Guess you're having a very exciting week. Having lived in Florida hurricanes are not anything to take lightly. Be safe! Hugs
I am curious, as I am not familiar with the term. What are pantographs?? I guessed that they are like stencils? Maybe I am wrong. Must be .... I can't figure it out. So help me understand please.
Angèle from NWO
A pantograph is a pattern printed on a roll of paper and is used for longarm quilters. We unroll the pattern and lay it on our longarm tables and then follow the pattern with a laser light. When doing this we are quilting from the back of our machines.
Hi Angele - yes they are kind of like stencils. It's a continuous line pattern that is printed on a long sheet oof paper (as long as your long arm machine - mine is 14 feet). The sheet gets placed under a plastic cover on the table on the back of your machine. Then you use a laser light on the machine to trace it. While you are tracing it on the back of the machine, the pattern is being stitched by the longarm on the quilt. Hope that helps.
Hi all - I am looking for someone who currently has the Hartley Micro Drive handles for their long arm machine. Anyone out there have them?
I also heard that buying 3 yards was the safe bet. but if you don't have a project ia always buy 2 fat quarters
then I work from there.
Charlotte, you might try posting your question about handles to the "Longarmers Share" discussion thread. Some of the longarmers may not be following this particular conversation on stash building.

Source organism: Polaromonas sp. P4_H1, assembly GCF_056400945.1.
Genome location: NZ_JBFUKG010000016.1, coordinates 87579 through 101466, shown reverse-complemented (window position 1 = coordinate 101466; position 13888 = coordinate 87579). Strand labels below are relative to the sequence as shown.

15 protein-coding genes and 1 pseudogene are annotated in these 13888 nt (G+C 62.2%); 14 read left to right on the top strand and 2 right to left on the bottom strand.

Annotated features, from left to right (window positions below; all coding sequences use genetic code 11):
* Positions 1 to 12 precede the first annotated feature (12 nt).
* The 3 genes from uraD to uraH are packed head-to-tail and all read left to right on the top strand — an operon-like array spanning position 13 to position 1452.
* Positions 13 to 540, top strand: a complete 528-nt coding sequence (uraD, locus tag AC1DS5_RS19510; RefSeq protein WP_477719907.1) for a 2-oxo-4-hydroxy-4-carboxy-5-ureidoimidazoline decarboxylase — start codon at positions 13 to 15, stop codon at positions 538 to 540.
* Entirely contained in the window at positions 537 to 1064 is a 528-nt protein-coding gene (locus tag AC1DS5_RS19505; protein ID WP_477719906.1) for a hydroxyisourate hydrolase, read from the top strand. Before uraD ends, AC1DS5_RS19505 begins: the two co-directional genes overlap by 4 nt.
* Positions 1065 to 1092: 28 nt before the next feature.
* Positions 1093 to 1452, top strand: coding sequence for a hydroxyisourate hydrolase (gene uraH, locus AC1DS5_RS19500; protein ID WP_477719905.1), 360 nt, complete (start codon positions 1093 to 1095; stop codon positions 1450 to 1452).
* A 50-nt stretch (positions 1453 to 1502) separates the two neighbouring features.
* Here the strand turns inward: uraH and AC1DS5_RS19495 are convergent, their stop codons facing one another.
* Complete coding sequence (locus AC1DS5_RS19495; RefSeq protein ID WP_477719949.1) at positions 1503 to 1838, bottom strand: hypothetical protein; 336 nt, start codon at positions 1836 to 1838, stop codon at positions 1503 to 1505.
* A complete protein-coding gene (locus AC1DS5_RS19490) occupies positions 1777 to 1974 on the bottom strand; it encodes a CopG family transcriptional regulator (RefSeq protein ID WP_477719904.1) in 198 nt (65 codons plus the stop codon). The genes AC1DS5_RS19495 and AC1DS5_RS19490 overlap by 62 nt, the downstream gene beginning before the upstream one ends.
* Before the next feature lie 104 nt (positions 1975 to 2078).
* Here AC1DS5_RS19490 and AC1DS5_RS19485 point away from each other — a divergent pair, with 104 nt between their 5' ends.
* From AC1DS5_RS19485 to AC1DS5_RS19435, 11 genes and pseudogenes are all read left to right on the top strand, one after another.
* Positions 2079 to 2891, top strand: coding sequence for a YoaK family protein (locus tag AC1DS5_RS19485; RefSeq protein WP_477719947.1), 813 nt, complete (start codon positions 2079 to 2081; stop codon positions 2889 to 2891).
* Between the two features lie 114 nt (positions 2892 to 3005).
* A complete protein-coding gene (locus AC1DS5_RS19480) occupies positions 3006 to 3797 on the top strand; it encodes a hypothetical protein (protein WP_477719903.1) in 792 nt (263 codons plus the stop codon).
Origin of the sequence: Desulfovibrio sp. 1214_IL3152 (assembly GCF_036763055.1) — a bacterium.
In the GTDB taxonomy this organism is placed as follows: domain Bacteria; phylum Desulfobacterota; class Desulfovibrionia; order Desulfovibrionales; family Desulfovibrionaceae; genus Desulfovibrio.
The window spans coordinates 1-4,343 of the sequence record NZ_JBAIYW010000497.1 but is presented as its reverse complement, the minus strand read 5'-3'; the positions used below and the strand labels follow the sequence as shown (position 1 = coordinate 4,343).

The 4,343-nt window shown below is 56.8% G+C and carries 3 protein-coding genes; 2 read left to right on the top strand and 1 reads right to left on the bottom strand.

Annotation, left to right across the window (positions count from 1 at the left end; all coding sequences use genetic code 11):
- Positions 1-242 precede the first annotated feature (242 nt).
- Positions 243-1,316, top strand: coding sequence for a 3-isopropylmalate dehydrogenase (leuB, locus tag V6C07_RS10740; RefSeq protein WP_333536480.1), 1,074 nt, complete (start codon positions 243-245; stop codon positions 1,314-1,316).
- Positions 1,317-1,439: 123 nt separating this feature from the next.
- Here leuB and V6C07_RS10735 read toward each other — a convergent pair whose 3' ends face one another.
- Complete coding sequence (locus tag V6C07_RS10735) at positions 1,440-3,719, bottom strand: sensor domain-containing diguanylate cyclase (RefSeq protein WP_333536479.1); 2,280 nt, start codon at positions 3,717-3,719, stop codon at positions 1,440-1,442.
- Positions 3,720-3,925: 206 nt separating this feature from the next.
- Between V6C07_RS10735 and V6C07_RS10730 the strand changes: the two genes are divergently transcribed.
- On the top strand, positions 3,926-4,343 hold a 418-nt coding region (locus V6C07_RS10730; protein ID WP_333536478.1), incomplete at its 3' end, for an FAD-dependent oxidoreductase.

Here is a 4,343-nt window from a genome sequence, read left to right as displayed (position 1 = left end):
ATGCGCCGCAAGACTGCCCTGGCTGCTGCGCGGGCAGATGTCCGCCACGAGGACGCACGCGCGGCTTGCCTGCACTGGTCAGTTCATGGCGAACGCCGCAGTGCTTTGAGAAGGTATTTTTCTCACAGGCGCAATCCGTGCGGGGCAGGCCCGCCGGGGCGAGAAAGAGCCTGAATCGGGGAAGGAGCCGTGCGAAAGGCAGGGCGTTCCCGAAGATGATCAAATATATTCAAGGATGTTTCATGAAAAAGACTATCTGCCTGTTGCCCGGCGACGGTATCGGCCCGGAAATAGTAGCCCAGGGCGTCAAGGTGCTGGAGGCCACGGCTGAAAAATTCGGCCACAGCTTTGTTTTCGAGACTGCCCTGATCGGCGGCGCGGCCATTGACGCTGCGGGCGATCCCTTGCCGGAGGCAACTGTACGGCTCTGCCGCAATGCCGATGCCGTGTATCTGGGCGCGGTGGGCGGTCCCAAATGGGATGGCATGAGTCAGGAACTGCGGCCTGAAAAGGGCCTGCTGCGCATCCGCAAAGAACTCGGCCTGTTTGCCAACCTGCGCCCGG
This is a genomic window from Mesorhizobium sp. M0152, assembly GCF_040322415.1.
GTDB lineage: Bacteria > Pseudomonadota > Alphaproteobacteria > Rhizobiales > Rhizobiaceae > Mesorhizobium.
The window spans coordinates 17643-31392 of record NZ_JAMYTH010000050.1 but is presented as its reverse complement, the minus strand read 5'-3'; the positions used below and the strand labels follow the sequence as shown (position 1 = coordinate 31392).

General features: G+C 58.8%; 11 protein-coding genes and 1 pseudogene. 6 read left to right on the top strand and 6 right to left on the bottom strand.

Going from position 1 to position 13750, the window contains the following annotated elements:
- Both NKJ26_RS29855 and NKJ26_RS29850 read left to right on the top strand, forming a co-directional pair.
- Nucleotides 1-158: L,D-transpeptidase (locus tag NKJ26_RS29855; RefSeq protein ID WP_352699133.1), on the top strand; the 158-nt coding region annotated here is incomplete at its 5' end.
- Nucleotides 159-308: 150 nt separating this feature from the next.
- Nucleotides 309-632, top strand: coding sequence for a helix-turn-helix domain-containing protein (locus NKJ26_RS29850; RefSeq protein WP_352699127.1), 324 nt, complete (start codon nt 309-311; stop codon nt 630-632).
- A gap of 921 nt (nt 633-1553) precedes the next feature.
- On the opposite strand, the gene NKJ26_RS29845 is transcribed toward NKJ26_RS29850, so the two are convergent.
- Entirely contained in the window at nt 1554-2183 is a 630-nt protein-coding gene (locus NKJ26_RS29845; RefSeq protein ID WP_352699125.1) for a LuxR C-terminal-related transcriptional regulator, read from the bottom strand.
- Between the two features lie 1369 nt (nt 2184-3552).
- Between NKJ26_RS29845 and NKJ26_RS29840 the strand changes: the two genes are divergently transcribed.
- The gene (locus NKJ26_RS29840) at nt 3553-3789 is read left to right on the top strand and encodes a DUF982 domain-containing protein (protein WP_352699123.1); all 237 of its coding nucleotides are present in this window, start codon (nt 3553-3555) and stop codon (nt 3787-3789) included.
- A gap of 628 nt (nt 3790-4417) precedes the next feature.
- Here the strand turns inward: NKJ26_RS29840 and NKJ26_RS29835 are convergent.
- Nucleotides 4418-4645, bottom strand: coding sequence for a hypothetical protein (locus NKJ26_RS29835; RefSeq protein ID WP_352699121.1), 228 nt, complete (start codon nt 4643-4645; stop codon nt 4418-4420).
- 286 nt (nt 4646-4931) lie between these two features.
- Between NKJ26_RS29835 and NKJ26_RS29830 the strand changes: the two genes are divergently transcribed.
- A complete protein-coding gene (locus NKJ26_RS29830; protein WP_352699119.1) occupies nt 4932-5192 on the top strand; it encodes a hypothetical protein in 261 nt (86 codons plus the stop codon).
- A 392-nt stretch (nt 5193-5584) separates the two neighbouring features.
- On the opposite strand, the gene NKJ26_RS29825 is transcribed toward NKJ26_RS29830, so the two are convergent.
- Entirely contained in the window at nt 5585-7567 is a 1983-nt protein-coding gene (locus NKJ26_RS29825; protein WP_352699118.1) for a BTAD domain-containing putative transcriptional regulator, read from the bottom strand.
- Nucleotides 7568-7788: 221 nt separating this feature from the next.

On the banks of the Mississippi River in north central Minnesota (Brainerd lakes area)
Thanks Ramona C and Charlotte for the information. Yes this really helps. I don't know much about how long arm machines work but this really helps.
I prefer my quilt store but will shop Joanns for small wall hangings or "no touch" projects. I have such a large stash that I try to use fabric from it first. lol That doesn't always work however. When I first started quilting I bought 4-5 yards of many different whites that I thought I would use for backing. That was about 12 years ago and I still have most of it left. A friend tried to tell me how to buy fabric and I didn't believe her. How could one yard of fabric make a quilt???? Many fond memories of our quilting together.
How much should you buy of a fabric when you don't have a project? Ask yourself questions: Are you a scrappy quilter or a planned quilter? How much do you really it? How well does it fit into your stash? What is your fabric budget? If you are scrappy, then you will want to purchase somewhere between fat eighths, fat quarters, or half yards. If you are a planner, you will want to purchase anywhere from half yards to multiple yards. If you really, really like it, purchse more. If you merely like it, buy less. If you have a big fabric budget, purchase however much you want. If you have a smaller budget, you will want to limit the purchase of this fabric you like so you have money for the fabric you see at the next store that you just HAVE to have. If it fits too well into your stash, you may already have fabrics that are so similar that you might not want to buy it at all. If it fills in the missing spot in your stash, purchase enough to fill the empty spot in the stash. If it doesn't fit in your stash, then maybe your tastes are changing and you need to begin the new era in stash building. No one answer to this question is correct or incorrect. The answer ti this is personal for every quilter.